Emboldened by his recent successes, Chhatrasal now became aggressive in his activities. He led an expedition into the far-off territories of Bhilsa(30 miles northeast of Bhopal). Abdus Samad, who seems to have been posted as local Faujdar offered resistance but was beaten back and the Bundelas ravaged the surrounding country.

These recurring Bundela raids into the imperial territories roused the wrath of another Mughal commander, Bahlol Khan, who advanced upon Madiaduh(or mariado is about 12 miles north of Hatta) from Damoni, with a large force of about nine thousand, The garrison within the fort of Madiaduh was commanded by Jagat Singh Bundela. When the Mughals were about eight miles from Madiduh, the Bundelas led by Jagat Singh made a surprise attack on the enemy and took a toll of forty lives. But Bahlol Khan moved on forward and laid siege at Madiaduh. The Bundela garrison under Jagat Singh, offered tough resistance. The siege continued for about seven days; but the Mughals failed to obtain any substabtial advantage and ultimately abandoned the siege. Then Bahlol Khan. with a view to retrieve his prestige marched to Rajgarh(8 miles southeast of Khajuraho) and began a regular siege of the fort. Chhatrasal received intelligence reports of the designs of Bahlol Khan, and he hastened with an army to relieve the beleaguered garrison. He found Rajgarh surrounded by the enemy. The Mughals were outmanouvered by the Bundelas. The commander of the vanguard of the imperialists who was seated on an elephant was killed in an encounter. His elephant driver turned and fled. When Bahlol Khan noticed the seat on the elephant vacnt, he was disheartened. He, however, resisted the Bundelas for three days more but on the fourth, he beat a retreat and proceeded to Dhamoni, where he died probably of wounds. Soon after in December 1680, Chhatrasal overran Khimlasa(33 miles south of Lalitpur) and Girdhalla(12 miles south of Khimlasa).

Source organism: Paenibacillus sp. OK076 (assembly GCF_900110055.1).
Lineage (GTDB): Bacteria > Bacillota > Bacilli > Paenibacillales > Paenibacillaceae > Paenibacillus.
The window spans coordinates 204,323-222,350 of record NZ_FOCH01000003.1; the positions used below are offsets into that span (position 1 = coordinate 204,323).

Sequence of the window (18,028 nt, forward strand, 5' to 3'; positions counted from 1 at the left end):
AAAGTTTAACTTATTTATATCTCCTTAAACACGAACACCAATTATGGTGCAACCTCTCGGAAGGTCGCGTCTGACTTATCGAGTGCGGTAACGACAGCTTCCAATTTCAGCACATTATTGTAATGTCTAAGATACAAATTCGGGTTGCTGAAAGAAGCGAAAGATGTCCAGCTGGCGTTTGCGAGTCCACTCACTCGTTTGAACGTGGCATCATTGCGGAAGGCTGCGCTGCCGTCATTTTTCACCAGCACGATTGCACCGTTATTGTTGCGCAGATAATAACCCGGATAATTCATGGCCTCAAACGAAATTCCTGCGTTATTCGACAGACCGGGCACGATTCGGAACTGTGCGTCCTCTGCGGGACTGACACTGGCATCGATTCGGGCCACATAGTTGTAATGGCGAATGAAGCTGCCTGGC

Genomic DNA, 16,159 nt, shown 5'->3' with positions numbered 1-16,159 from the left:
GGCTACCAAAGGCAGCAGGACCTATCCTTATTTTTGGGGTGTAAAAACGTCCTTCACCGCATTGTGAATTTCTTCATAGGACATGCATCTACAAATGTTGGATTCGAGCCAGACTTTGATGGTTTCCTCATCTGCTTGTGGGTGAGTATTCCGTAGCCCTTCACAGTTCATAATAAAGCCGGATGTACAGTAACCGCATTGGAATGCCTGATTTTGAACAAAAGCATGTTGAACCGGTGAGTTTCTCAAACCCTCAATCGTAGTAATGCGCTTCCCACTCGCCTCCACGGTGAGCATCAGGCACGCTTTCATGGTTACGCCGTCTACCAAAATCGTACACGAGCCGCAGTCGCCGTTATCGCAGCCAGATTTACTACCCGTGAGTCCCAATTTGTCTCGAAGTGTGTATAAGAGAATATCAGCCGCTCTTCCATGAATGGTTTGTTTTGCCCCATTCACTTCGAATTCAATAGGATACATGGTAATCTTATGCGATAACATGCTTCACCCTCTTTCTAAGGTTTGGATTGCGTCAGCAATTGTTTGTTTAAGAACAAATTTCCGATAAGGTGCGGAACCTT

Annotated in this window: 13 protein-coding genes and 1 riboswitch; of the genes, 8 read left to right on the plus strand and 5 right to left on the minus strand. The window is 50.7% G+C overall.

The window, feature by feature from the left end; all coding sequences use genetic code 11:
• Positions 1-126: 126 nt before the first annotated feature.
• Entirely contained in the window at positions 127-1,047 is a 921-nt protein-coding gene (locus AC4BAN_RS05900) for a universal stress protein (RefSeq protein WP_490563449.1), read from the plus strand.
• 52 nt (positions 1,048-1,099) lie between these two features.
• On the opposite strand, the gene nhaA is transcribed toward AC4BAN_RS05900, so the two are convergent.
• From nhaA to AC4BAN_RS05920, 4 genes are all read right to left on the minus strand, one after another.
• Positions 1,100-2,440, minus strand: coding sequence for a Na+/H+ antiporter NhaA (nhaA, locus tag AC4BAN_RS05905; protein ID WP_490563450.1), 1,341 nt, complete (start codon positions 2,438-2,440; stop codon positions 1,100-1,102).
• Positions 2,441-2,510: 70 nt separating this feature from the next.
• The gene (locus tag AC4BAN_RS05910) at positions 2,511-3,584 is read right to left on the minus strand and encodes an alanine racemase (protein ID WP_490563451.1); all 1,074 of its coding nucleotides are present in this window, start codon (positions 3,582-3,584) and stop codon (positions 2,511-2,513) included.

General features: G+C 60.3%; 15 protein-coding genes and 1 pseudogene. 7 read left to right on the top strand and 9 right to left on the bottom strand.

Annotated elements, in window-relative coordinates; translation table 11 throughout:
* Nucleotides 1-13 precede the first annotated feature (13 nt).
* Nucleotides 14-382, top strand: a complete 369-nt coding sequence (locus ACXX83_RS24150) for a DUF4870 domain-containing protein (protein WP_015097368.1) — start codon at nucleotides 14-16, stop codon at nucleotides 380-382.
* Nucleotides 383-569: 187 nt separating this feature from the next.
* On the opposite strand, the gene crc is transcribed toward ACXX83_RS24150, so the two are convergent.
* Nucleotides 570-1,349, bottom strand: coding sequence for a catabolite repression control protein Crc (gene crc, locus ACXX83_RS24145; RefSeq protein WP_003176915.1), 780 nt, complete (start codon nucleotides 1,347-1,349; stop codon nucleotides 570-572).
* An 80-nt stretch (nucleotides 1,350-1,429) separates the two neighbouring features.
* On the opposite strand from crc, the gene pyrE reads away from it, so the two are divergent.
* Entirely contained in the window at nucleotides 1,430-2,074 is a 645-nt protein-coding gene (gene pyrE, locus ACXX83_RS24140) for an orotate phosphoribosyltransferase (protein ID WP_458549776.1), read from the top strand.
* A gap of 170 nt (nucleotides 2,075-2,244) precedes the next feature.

Joins Imperial service again, August 1681 - October 1682
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Afrasiab Khan, who had replaced Sadruddin as Faujdar of Dhamoni, also could not achieve any notable success against Chhatrasal. Hence he was called to the court about February 1681, and was probably succeeded by Ikhlas Khan. It seems that Ikhlas Khan, by his tactfulness, stiffened by a show of force, was able to induce Chhatrasal to submit, as within some months, i.e. about August 1681, he is again found serving with the Mughal army in the Deccan. He received Pargana Khola in Dhamoni on the condition of maintaining 600 Piada(foot) and 500 Sawar soldiers.

Chhatrasal, however, again returned to Bundelkhand after a few months and renewed his hostilities with added vigour. He moved towards Jaso(25 miles southeast of Panna) and sohawal(17 miles northeast of Mahoba) which were plundered and set on fire. After having overran Kutro(region around Panna) his forces then descended on Pargana Mahoba(April 1682). Maudaha(18 miles northwest of Mahoba) was sacked and the local Amil was so much panic-stricken that he shut himself up in the fortress of Mahoba. Chhatrasal then marched to Sehunda(12 miles south of Banda) which was then held by Murad Khan, an agent of Diler Khan. Murad attempted to check the loot of his territories but was slain in an encounter and the region around Sehunda was deprived from him.

Shortly afterwards Chhatrasal made incursions into the territories of Dhamoni. Ikhlas Khan, the local Faujdar offered resistance to the Bundelas at Garhakota(28 miles east of Sagar), and was probably killed in the battle. The fort of Garhakota fell into the hands of Chhatrasal who now made it a forward base of his operations against Dhamoni.

Early in June 1682, Chhatrasal raided the region around Dhamoni. In absence of the Faujdar, Muhammde Kazim, 'Waqia Nivas' of the place took the field against Chhatrasal. The Bundelas were repulsed and Chhatrasal and his brothers recieved injuries. Kazim recieved no assistance whatsoever from Pahad Singh and Purdil Khan, the respective Faujdars of Ranoda and Bhilsa. Undeterred by this reverse at the hands of Kazim, Chhatrasal and his brothers kept the field and continued their predatory raids in the neighbouring region. Nusratgarh, Narsinghgarh(45 miles east of Sagar), Ranggarh(18 miles south of Banda) etc. now fell into the hands of the Bundelas. Emboldened by their successes they now ventured to push to the vicinity of the fort of Dhamoni with the intention